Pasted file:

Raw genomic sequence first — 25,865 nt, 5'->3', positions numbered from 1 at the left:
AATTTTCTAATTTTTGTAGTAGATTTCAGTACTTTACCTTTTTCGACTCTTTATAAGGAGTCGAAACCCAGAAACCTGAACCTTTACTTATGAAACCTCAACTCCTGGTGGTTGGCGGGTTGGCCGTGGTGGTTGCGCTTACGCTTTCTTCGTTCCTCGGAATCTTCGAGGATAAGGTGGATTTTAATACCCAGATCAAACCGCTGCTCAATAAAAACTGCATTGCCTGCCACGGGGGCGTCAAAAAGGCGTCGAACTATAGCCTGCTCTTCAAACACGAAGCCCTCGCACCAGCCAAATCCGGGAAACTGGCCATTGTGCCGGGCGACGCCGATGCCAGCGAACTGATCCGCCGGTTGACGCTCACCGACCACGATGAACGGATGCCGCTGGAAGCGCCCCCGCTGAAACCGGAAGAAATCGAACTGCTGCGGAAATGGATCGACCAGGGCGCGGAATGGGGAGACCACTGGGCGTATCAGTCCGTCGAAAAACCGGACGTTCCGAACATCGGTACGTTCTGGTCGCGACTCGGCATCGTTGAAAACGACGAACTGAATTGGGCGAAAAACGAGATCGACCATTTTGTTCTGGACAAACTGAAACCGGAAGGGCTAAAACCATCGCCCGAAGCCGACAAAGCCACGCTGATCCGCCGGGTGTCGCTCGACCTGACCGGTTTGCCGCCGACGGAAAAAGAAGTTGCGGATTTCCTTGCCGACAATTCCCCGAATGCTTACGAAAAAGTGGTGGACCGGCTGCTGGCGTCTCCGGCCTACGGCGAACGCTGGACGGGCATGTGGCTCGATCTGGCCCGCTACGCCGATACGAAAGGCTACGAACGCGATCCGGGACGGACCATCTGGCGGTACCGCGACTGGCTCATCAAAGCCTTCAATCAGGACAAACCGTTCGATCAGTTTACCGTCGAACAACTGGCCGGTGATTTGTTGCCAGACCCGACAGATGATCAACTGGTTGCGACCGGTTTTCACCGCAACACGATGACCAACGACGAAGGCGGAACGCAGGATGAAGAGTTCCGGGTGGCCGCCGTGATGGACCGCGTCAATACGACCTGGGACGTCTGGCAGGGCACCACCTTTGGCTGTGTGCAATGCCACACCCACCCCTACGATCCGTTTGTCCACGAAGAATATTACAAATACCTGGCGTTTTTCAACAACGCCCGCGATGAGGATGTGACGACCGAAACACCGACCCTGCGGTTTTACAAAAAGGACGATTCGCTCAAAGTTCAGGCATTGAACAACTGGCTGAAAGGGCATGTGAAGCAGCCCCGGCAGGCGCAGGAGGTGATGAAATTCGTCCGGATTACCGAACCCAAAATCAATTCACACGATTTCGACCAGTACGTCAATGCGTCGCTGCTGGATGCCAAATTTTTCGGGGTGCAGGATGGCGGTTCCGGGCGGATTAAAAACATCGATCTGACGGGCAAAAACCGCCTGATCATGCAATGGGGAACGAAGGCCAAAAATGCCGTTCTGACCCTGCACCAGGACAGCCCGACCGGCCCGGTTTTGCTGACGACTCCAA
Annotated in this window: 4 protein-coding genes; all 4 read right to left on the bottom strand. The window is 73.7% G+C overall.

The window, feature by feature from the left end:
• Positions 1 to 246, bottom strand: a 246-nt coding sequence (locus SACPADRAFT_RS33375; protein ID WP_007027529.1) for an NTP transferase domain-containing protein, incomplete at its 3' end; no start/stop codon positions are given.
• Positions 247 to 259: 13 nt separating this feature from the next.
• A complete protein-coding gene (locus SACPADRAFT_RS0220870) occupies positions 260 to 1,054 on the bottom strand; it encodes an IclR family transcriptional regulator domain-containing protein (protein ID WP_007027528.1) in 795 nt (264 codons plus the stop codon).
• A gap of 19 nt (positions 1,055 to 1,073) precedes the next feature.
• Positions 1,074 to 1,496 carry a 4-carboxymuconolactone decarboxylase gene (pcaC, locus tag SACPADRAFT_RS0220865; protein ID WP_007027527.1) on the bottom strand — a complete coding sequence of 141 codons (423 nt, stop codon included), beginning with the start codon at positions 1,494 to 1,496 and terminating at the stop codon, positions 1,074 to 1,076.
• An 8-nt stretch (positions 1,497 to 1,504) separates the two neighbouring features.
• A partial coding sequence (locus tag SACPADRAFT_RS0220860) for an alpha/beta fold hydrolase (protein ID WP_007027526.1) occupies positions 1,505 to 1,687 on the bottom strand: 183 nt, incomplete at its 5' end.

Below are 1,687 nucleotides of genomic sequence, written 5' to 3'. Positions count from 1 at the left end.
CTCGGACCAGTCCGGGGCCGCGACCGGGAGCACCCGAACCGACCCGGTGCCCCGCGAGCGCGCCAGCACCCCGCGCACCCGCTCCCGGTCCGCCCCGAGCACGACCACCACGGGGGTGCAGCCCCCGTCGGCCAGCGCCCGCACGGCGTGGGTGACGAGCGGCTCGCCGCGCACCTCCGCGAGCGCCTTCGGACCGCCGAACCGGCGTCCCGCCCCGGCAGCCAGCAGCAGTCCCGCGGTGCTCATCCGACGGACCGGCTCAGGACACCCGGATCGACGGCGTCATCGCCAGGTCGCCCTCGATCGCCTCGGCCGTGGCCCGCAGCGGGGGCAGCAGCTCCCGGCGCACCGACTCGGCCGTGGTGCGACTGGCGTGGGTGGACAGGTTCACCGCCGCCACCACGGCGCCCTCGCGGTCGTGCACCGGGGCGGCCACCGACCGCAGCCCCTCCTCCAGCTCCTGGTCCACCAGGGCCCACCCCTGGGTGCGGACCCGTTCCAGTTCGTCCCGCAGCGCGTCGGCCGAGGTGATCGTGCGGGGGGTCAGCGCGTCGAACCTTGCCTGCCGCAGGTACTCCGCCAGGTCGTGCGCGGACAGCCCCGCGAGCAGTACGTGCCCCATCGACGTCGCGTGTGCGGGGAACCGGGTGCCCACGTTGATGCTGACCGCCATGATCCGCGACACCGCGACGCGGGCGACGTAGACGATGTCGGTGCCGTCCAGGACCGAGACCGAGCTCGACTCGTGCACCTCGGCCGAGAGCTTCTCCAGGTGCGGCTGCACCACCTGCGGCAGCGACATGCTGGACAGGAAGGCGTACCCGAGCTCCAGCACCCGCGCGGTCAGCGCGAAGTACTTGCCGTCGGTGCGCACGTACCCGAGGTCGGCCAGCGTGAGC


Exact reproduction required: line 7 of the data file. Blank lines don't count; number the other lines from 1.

• A complete protein-coding gene (locus SACPADRAFT_RS0220870) occupies positions 260 to 1,054 on the bottom strand; it encodes an IclR family transcriptional regulator domain-containing protein (protein ID WP_007027528.1) in 795 nt (264 codons plus the stop codon).